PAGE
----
Paddle Against Plastic 2016, in conjunction with Surfers Against Sewage

Paddle Against Plastic 2016, in conjunction with Surfers Against Sewage

SUPer, sea lover and Surfers Against Sewage regional rep Caroline Major explains about the detrimental effect plastic is having on our oceans, why we should all be refilling our water bottles this summer, and why she’s setting herself the challenge of paddling 260 miles around the Cornish coast in a few weeks time…

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Photo : Greg Martin

As ocean users, I think most of us have noticed the sheer amount of litter on our beaches, and in our oceans. Plastic on our beaches has increased 180% in the last 20 years, and is causing serious problems for our oceans’ health. It is estimated that over 100,000 marine mammals and turtles and over a million sea birds die every year as a direct result of marine litter. The majority of marine litter is plastic.

“Every piece of plastic ever made still exists.”

It’s as simple as that. It doesn’t ever go away. It might fragment into smaller pieces, and “degrade” over times, but in the process it leaches dangerous chemicals into our environment.

Since 80% of marine litter originates from land-based sources, the less we use on land, the less ends up in our oceans.

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Photo : Jack Stevenson

In the UK we use 13 billion plastic bottles every year, and they are one of the most common things found on UK beach cleans. You’ve probably seen them yourself, dotted around the place. If you haven’t, just keep an eye out next time you’re at the beach or out on your SUP, and I guarantee it won’t be long before you bump into a rogue bottle. Picking them up and removing them from the environment is a great step to help protect our oceans, and I encourage you to do so! With the advent of, for example, Surfers Against Sewage’s community beach cleans and the #2minutebeachclean, more and more people are understanding the positive impact that they can have by removing a couple of pieces of litter from their beloved beach every time they head down.

However. In the UK we are blessed with safe, clean, abundant drinking water. So why do we need to buy all of these plastic bottles in the first place? Using a refillable alternative will reduce the cost to the individual, and help to safeguard our oceans and our planet from the stress imposed upon it from the production and disposal of plastic bottles. Recycling is a great step. However, the amount of oil required to produce a plastic bottle in the first place would fill about 25% of its final volume, and to make a 1 litre plastic bottle uses 7 litres of water.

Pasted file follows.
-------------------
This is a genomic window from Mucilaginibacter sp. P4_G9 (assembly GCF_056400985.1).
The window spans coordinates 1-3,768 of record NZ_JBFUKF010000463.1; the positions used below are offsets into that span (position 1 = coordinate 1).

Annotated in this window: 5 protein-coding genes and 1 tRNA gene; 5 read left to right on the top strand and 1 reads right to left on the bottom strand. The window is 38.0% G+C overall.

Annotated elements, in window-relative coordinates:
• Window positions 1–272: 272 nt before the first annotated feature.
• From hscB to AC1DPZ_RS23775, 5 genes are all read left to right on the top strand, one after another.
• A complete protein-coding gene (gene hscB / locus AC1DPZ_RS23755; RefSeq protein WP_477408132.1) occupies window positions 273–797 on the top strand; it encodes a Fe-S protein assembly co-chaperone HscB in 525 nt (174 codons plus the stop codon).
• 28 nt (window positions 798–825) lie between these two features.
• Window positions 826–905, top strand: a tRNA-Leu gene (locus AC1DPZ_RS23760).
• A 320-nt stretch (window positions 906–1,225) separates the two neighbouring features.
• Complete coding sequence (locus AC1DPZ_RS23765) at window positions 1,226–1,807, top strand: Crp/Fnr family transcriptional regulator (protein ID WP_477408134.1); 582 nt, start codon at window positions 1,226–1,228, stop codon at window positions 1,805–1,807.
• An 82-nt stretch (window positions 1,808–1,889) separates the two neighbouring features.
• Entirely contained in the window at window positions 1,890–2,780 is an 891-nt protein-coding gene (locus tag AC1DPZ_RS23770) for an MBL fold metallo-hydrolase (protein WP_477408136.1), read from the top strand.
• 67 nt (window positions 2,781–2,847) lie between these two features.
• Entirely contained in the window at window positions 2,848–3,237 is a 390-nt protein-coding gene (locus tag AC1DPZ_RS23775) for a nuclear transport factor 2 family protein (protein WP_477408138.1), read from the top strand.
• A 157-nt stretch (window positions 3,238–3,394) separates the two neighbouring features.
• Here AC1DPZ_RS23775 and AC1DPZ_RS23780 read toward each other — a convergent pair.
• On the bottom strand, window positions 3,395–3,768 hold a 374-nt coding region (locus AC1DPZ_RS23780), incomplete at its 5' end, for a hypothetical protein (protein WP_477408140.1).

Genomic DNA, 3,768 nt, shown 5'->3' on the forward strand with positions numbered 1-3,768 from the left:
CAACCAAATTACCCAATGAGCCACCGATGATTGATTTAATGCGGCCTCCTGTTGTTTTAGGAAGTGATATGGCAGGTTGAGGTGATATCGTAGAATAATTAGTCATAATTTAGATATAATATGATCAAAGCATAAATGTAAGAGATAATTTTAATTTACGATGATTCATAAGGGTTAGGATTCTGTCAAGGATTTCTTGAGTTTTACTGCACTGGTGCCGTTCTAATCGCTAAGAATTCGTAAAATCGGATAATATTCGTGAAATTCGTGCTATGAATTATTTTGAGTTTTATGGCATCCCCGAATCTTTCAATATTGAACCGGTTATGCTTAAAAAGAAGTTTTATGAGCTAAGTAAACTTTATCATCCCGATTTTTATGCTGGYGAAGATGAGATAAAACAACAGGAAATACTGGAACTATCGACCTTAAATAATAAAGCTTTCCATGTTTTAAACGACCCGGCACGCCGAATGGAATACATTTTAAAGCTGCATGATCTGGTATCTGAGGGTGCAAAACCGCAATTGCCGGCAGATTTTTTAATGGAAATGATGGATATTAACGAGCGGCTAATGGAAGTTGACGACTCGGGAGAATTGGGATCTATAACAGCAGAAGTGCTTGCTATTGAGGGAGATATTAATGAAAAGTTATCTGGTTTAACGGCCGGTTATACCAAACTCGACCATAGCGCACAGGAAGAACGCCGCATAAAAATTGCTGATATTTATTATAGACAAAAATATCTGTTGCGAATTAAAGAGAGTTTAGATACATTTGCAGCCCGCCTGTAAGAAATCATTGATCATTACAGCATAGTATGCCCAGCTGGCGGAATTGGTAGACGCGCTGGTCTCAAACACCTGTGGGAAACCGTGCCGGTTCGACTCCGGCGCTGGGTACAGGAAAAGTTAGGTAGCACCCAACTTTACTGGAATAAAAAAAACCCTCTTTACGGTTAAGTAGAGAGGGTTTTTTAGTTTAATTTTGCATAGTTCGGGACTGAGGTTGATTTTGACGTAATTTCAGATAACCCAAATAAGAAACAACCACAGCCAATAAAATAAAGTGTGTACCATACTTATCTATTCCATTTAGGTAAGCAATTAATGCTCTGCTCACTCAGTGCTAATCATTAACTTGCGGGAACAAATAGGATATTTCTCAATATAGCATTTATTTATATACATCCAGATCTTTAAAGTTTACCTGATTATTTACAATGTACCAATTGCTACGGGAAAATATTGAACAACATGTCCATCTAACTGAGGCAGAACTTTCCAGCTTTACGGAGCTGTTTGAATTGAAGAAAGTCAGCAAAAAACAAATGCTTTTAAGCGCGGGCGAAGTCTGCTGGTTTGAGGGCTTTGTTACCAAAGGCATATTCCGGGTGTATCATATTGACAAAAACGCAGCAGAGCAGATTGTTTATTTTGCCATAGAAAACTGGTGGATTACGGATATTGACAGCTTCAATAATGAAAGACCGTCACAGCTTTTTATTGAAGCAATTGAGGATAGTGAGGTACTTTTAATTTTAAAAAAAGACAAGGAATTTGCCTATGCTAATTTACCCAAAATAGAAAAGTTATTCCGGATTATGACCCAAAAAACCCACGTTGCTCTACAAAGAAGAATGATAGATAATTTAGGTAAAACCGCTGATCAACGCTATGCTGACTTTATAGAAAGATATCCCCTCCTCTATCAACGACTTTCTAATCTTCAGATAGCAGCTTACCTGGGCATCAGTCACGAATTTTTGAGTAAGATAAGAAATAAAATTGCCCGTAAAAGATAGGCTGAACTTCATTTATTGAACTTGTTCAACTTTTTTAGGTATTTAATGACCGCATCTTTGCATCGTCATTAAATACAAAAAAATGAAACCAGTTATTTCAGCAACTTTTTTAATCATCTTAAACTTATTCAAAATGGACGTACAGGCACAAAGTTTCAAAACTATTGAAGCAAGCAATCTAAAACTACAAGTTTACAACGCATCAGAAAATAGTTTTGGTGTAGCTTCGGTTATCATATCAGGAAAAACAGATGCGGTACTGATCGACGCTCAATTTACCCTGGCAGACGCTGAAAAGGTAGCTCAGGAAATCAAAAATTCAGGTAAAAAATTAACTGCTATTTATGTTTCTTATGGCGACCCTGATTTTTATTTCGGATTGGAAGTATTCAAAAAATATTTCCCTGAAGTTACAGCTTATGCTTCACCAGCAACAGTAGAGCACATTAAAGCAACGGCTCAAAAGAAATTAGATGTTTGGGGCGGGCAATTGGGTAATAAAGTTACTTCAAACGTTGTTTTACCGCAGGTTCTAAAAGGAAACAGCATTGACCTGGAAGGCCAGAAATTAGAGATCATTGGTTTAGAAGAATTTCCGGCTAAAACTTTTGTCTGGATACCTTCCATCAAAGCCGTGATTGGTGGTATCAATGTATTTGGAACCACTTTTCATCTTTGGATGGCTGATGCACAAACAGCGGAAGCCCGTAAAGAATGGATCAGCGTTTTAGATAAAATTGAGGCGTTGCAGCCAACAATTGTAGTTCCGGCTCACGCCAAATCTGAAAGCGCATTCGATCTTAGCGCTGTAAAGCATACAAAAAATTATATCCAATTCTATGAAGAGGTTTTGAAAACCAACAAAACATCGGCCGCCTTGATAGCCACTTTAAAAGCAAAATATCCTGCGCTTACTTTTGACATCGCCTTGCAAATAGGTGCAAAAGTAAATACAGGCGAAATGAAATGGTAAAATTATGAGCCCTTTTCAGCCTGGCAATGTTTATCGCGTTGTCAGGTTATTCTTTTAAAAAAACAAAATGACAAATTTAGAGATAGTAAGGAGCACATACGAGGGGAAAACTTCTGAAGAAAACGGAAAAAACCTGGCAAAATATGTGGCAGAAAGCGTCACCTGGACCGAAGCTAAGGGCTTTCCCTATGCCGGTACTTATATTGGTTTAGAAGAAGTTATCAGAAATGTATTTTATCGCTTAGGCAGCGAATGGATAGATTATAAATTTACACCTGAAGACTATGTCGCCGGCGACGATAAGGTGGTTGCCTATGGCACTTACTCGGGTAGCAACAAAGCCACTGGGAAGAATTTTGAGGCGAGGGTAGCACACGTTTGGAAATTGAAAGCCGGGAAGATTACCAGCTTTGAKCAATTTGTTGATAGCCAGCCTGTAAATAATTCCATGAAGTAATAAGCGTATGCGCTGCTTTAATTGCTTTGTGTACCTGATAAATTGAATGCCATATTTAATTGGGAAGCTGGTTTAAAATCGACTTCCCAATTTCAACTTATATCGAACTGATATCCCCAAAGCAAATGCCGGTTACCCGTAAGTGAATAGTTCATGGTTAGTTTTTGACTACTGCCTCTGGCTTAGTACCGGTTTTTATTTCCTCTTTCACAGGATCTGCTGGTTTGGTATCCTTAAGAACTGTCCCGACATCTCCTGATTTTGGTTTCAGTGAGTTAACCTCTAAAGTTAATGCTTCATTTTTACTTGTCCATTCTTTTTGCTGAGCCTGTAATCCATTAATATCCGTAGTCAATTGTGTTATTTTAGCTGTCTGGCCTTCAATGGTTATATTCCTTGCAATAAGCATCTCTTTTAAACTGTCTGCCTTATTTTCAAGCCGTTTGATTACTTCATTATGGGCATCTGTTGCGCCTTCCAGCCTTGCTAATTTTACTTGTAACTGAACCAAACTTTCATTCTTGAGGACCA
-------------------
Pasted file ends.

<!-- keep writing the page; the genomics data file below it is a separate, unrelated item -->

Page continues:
My Challenge

This August, I am going to SUP 260 miles around the entire Cornish coast and into North Devon, from Wembury to Croyde. That’s the equivalent of 10 marathons. It isn’t going to be easy, and I have never embarked upon a challenge like this before, but I hope to demonstrate just how easy it is to use less plastic in our lives, and as a result to reduce the amount ending up in our oceans. Training is well underway, and I will freely admit to loving the opportunity to eat more carbs then you can shake a stick at. The six pack is coming on well, although is currently looking more like a three pack after a 6 hour one-sided paddle against onshore winds last weekend!

Jack Stevenson 4

Your Challenge

In exchange for my challenge, I am challenging you to go without buying a plastic water bottle this summer, and to use a refillable one instead!

You can get hold of refillable water bottles all over the place. I am a fan of Stainless Steel bottles, the water tastes better – you don’t get that horrible plastic taste if it’s sat in your car (or van) for too long, and it’s healthier for you not to be drinking from plastic vessels too!

You can pick up Stainless Steel water bottles online at the Surfers Against Sewage shop, and support a great cause in the process. Use the discount code againstplastic at the checkout for 10% off Klean Kanteen bottles.

Words – Caroline Major

The SUPboarder team wish Caroline all the best with her paddle challenge, and hope to join her on the water too. Hopefully the summer weather is kind and allows her to reach her 20 miles a day target. Good luck. 

You can follow Caroline’s progress on Facebook – Paddle Against Plastic 2016, or Twitter – @PaddleVsPlastic, or Instagram @paddleagainstplastic.

If you and/or your SUP club would like to join Caroline for some of the paddle, you can get in touch via email –

Along the way Caroline will be participating in numerous beach cleans and fun events. Check out her schedule below.

  • Sat 30th July – Wembury Beach clean and send off event with Rock Pooling
  • Sun 31st July – Whitsand Bay beach clean event
  • Wednesday 3rd August – Falmouth beach clean event
  • Sunday 7th August – Sennen Beach clean event
  • Tuesday 9th August – St Ives Beach clean event
  • Wednesday 10th until Sunday
  • 14th August – Boardmasters SAS tent
  • Wednesday 17th August – Widemouth Beach clean event
  • Saturday 20th August – Croyde event and party

You’ll also be able to find Caroline at the Surfers Against Sewage tent at Boardmasters (“provided I’ve made it round Land’s End” she says!)

More information can be found on the Paddle Against Plastic 2016 Facebook page.

If you would like to donate to Surfers Against Sewage to help continue their work in protecting our oceans and beaches, please visit

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